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Jewish World Review July 2, 2003 / 2 Tamuz, 5763

Quin Hillyer

Quin Hillyer
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Consumer Reports

House GOP ignores its own prescriptions for reform | The Republican leadership in the House of Representatives has, once and for all, revealed itself to be full of hypocritical political pit bosses perfectly willing to abuse their power.

And to think that these guys came into the majority in January 1995 with the claim to be reformers.

The latest and most obscene occasion of the GOP leadership's abandonment of political fair play came in the wee hours of last Friday morning, when the House was voting on whether to add prescription drug coverage to Medicare. The vote was extremely close. And the leadership flat-out cheated.

For background, it's necessary to recall the complaints of Republicans when they suffered as a House minority for 40 years. One of their fiercest complaints was that Democrats consistently rigged the rules and, when even that didn't suffice, they pretended as if the rules didn't even exist. On the latter front, one of the worst abuses was the Democrats' practice of refusing to enforce the time limits on important House votes.

Republicans would struggle to overcome all the obstacles Democrats put in their way, line up enough votes on an important issue, and then watch, dumbfounded, as the Democratic leadership would "hold open" the voting ma chines. The allotted time limit would run out, but the Democrat leadership would pull recalcitrant members aside and browbeat them or tempt them with Lord-knows-what threats and promises until they switched their votes.

As soon as the leadership's position held a bare one-vote edge, the voting machines would be closed.

I remember it well. I was a Republican press secretary on Capitol Hill. I remember when the GOP won its majority in 1994, and I was proud of all the reformist rules changes we implemented to stop such shenanigans. One of the loudest and most explicit pledges made then by the new majority was that we would enforce the time limit for voting, with no more than an extra two-minute leeway to allow for legitimate unforeseen difficulties such as members being held away from the floor by slow elevators and such.

Fast forward to the dark-of-night maneuverings on Friday morning, while the nation slept. With a hard-fought leadership package on prescription drugs drawing fire from both right and left, the allotted 15 minutes ran out with the "no" votes holding the upper hand.

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Let's quote Laura Meckler of The Associated Press as to what happened next: "It took House leaders nearly an hour of up-close cajoling after the vote began to get over the top. Hundreds of lawmakers looked on as GOP leaders hovered over Reps. C.L. Otter of Idaho and Jo Ann Emerson of Missouri until they switched their votes. House Speaker Den nis Hastert said he won them over with a promise for a future vote on a bill allowing the importation of cheaper drugs from Canada, but he wouldn't provide details."

Sounds exactly like the bad old Democratic days to me. The question is, how is what Speaker Hastert did any different from what Republicans had conniption fits about in 2000, when a judge in St. Louis held the polls open for hours after the scheduled end of voting, in heavily Democratic precincts, to help Democrat Bob Holden defeat Republican Jim Talent for the Missouri governorship?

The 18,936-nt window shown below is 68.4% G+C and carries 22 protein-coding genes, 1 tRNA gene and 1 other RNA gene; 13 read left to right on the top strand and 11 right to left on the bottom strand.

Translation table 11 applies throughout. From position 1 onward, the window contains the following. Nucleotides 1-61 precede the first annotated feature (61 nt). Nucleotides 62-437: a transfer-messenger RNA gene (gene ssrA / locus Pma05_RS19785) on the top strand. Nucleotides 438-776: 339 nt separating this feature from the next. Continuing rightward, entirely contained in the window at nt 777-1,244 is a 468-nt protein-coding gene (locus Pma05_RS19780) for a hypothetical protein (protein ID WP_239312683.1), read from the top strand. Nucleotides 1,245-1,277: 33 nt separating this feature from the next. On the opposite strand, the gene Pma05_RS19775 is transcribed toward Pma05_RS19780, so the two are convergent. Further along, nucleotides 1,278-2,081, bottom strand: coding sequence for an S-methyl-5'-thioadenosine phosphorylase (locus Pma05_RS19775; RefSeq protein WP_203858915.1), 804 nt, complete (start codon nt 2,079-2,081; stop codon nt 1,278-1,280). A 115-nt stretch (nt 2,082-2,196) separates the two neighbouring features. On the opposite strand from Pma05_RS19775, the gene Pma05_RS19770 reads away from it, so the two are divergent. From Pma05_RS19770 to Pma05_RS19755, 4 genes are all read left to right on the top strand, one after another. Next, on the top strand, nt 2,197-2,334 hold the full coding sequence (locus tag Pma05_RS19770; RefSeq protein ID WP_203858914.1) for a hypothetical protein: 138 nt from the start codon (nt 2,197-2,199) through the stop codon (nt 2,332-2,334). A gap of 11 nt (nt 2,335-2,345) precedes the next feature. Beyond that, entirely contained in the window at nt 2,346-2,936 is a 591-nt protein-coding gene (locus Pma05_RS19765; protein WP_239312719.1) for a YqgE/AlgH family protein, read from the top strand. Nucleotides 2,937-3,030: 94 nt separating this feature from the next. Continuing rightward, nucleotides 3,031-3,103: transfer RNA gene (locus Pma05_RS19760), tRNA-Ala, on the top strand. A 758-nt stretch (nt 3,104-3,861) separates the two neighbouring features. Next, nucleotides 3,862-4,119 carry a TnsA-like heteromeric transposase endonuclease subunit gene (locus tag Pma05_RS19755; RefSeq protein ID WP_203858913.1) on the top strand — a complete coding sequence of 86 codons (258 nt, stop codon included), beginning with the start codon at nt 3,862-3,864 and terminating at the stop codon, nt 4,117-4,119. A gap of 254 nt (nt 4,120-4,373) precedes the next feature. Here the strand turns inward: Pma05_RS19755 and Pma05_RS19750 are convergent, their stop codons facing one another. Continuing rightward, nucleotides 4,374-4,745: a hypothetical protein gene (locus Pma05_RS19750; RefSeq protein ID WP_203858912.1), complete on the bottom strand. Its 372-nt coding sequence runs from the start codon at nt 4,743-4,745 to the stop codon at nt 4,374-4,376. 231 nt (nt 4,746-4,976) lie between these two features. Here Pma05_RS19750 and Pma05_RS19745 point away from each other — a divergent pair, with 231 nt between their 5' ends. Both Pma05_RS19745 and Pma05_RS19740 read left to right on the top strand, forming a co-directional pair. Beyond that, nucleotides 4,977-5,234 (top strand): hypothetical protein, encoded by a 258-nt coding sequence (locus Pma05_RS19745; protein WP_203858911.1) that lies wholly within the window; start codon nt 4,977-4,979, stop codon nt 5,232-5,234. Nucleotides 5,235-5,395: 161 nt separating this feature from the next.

How is it different from the similar shenanigans on Democrat-heavy Native American reservations in South Dakota in 2002?

The GOP, quite legitimately, complains when the rules are bent for partisan advantage. So why is it OK for Republicans to do it when it suits their own interests?

One by one, Republicans have jettisoned standards of fair play and ethics as they become more and more convinced that their congressional majority is safe. A few years ago, GOP Rep. Jim Leach of Iowa aptly described such attitudes as the "arrogance of power."

For example, the House leadership earlier this year abandoned restrictions on "gifts" from lobbyists to congressmen and their staffs. The "gift rule," like the voting time-limit pledge -- and like an internal rule on the Appropriations Committee against "earmarking" purely local projects -- had been implemented with admirable reformist enthusiasm back in 1995.

(In April, reformists on the Ethics Committee struck back and found a new way to limit such gifts. But the leadership never should have killed the restrictions in the first place.)

None of this is to exonerate the putrid ethical sense of many congressional Democrats as well, especially in the Senate. Most Senate Democrats have thrown all tradition, and quite possibly the Constitution, on its head through abusive, unprecedented use of permanent filibusters against judicial nominees -- and for reasons so trumped up as to have offended even the Democrat-leaning editorialists at The Washington Post.

But the cure for unethical political hardball isn't more of the same by the other side. The cure is to force everyone to behave ethically. That means setting strict rules of procedure and accountability, and then following those rules -- even if it means you lose.

On Friday, House Republican leaders miserably failed those standards. By all reasonable rules of fair procedure, they lost the vote on prescription drugs. By crass political chicanery, they stole a victory from that defeat.

And the honor of representative democracy was again grievously besmirched.

JWR contributor Quin Hillyer is an editorial writer for the Mobile Register. Comment by clicking here.


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